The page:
Yes a winding path. And, you can put special trees, maybe those with fall color, or some other especially attractive feature at points where there is a long view of them. I have a couple of "S" shaped paths into the back portion of my land here. At the entrance of one, I have a group of three Norway spruce on each side of the entrance. You might want to make the path very wide for vehicle access. You can vary the "enclosure" effects at different points.
Kentucky coffeetrees--one of my special favorites.
Groups of trees: in a forest, pairs, and groups, of white pines growing very close together can be stunning. In one of my pine groves at my timberland, there are several pairs of white pines growing just 4 or 5 feet apart. Looking up between them is one of my favorite things. They are about 100 feet tall, but looking up between them one would think they go all the way to heaven. Perhaps my favorite spot is where there are four growing very close together. Three are within 4 to 6 feet of each other, with the fourth about 10 feet away. Of course, when growing this close, they need extra room on the outsides of the groups. I have a couple of pairs or groups of Hemlocks like these also. I can't walk near these without going to have my look up to heaven.
Trees in a forest can grow quite close together, and develop very ,very nicely with excellent form. The most common examples on my timberland are groups of three to 5 red oak trees or Black cherry trees that had their origin as stump sprouts after the forest was cut in 1933. These are some of the true "stars" in my forest land--absolute stunners. One is a pair of absolutely perfect black cherry, growing straight as an arrow, straight up to over 100 feet, with perfect trunk form. As veneer trees, each could bring 3 to 5 thousand dollars, but I am not having them cut any time soon.
Now I am not strongly recommending planting trees as close as these--the bases are joined--because trees of seedling origin will have different genetic characteristics. Trees of a stump sprout origin are clones, and so grow at well matched rates and forms. But you could experiment with planting several trees very close to each other, and see how they develop. If they are not well-matched, thin them out, leaving one or maybe two, depending. But, of course, leave extra room on either side.
When I plant in the open, I like to plant trees as separate individuals, but also in close groups of three, If I plant oaks this way, I space them 12 to 15 feet apart. Ditto with pines, or maybe a tad closer.
I also don't try to have every type of tree--I prefer to plant multiples of my favorites, and those that grow best in the soils I have. Variety is nice, but I go more for beauty. I don't want a tree of a special variety if it will not develop into an especially beautiful tree. In this, my land is unlike an arboretum.
Are you planting strictly natives? I plant anything, regardless, if it is beautiful and adapted for my area. A really beautiful favorite of mine is golden weeping willow, but it needs to grow in the open. I love larches, especially the hybrid Marschlinsii, AKA the Dunkeld larch, and formerly called Larix X eurolepis. wonderful narrow conical growth, nice autumn color, and early spring green.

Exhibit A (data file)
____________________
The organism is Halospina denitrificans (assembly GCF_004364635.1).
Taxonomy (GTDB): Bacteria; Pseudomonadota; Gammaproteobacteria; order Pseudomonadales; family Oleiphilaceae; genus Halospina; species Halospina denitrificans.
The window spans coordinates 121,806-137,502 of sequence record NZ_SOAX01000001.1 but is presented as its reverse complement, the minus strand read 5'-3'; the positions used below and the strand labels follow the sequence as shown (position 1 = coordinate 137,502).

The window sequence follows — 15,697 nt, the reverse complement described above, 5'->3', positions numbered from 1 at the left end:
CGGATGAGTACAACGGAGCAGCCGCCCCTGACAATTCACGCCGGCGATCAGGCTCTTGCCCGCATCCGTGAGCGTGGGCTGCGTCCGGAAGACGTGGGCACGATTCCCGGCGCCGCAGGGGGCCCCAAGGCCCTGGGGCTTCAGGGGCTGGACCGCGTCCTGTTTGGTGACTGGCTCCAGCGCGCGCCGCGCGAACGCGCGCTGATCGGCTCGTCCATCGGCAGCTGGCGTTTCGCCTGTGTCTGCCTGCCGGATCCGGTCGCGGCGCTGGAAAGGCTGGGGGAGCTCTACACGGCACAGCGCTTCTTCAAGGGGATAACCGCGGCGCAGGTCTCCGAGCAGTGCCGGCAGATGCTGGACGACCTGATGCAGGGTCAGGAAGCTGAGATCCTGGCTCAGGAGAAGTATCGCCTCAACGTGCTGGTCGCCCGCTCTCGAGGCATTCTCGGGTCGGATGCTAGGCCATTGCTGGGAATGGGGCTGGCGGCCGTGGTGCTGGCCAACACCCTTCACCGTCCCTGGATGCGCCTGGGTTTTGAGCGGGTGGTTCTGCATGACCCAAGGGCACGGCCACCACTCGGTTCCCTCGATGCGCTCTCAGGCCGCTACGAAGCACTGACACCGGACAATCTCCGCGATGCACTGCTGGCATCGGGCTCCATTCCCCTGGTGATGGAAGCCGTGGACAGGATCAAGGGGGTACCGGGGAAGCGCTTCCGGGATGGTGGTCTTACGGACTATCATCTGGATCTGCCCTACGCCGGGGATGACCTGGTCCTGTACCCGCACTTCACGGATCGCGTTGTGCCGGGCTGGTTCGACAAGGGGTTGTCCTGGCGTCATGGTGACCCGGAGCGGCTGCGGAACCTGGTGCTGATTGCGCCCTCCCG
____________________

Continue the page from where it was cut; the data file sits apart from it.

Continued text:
And, of course, Norway spruce, one of my favorites of all trees. And, fir trees are wonderful--you can grow the balsam fir, but I think some of the exotics are better. Maybe for your area, Nordmann fir would be a good choice. But fir trees are very, very slow starters, so they can't compete with other trees until after they get 4 or 5 feet tall. After that their growth can be moderate. If you are interested, I have lots of other non-native suggestions.
And, you can grow baldcypress, which I think is one of the top ten, or maybe the top three or four, ornamental trees available.
And, of the natives, you can't have too many eastern white oaks, which I would argue is the finest hardwood tree that one can grow in our general area. I love the opening statement of the description in the American Forests Association publication, Knowing Your trees. It starts, "Chief of all the oaks, and outstanding among trees, is the eastern white oak." Among other virtues, which are many, it has the finest growth form of any tree I know, adapting to both forest conditions, where it can grow very narrow and tall, and to open areas, where it spreads wide, with perfect balance.
Trees from seed? Would you consider getting seedlings? That can save time and trouble. Mail-order nurseries sell these for very low prices. Piles Peak Nursery, in Michigan, by the way, in their "seedling store," sells them in bundles of ten, so you don't have to get 50 or more as with wholesale. They have a nice selection of species in good sizes. But they do sell out early. Musser sells seedlings in bundles of 5, but they are smaller, and need special care. Oaks from acorns are very, very easy, as are some other trees. But some are tricky to grow from seed.
Voles? They eat the roots off my little trees, going underground a bit to get to them. I have lost dozens of oaks to voles, including some expensive exotics and hybrids. If you sink the bases of the tree tubes two or three inches into the ground, that may work. I have problems with rabbits and groundhogs also, and use three kinds of fencing. If you need ideas for fencing, or other protection strategies, let me know.